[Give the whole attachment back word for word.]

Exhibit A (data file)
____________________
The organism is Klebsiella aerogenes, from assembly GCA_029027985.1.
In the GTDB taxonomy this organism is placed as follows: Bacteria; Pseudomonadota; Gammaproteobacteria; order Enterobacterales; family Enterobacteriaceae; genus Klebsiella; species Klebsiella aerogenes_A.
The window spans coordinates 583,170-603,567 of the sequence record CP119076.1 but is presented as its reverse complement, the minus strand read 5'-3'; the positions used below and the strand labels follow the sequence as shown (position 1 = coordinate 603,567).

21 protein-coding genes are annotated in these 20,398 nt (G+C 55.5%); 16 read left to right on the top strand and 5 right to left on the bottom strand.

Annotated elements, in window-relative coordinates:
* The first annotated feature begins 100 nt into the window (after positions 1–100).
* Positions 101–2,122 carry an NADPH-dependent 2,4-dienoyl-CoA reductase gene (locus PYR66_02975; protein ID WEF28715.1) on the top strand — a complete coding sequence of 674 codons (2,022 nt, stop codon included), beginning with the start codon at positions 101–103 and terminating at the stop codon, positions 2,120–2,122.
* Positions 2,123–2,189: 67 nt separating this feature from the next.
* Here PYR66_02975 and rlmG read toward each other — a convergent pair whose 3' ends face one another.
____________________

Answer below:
The organism is Klebsiella aerogenes, from assembly GCA_029027985.1.
In the GTDB taxonomy this organism is placed as follows: Bacteria; Pseudomonadota; Gammaproteobacteria; order Enterobacterales; family Enterobacteriaceae; genus Klebsiella; species Klebsiella aerogenes_A.
The window spans coordinates 583,170-603,567 of the sequence record CP119076.1 but is presented as its reverse complement, the minus strand read 5'-3'; the positions used below and the strand labels follow the sequence as shown (position 1 = coordinate 603,567).

21 protein-coding genes are annotated in these 20,398 nt (G+C 55.5%); 16 read left to right on the top strand and 5 right to left on the bottom strand.

Annotated elements, in window-relative coordinates:
* The first annotated feature begins 100 nt into the window (after positions 1–100).
* Positions 101–2,122 carry an NADPH-dependent 2,4-dienoyl-CoA reductase gene (locus PYR66_02975; protein ID WEF28715.1) on the top strand — a complete coding sequence of 674 codons (2,022 nt, stop codon included), beginning with the start codon at positions 101–103 and terminating at the stop codon, positions 2,120–2,122.
* Positions 2,123–2,189: 67 nt separating this feature from the next.
* Here PYR66_02975 and rlmG read toward each other — a convergent pair whose 3' ends face one another.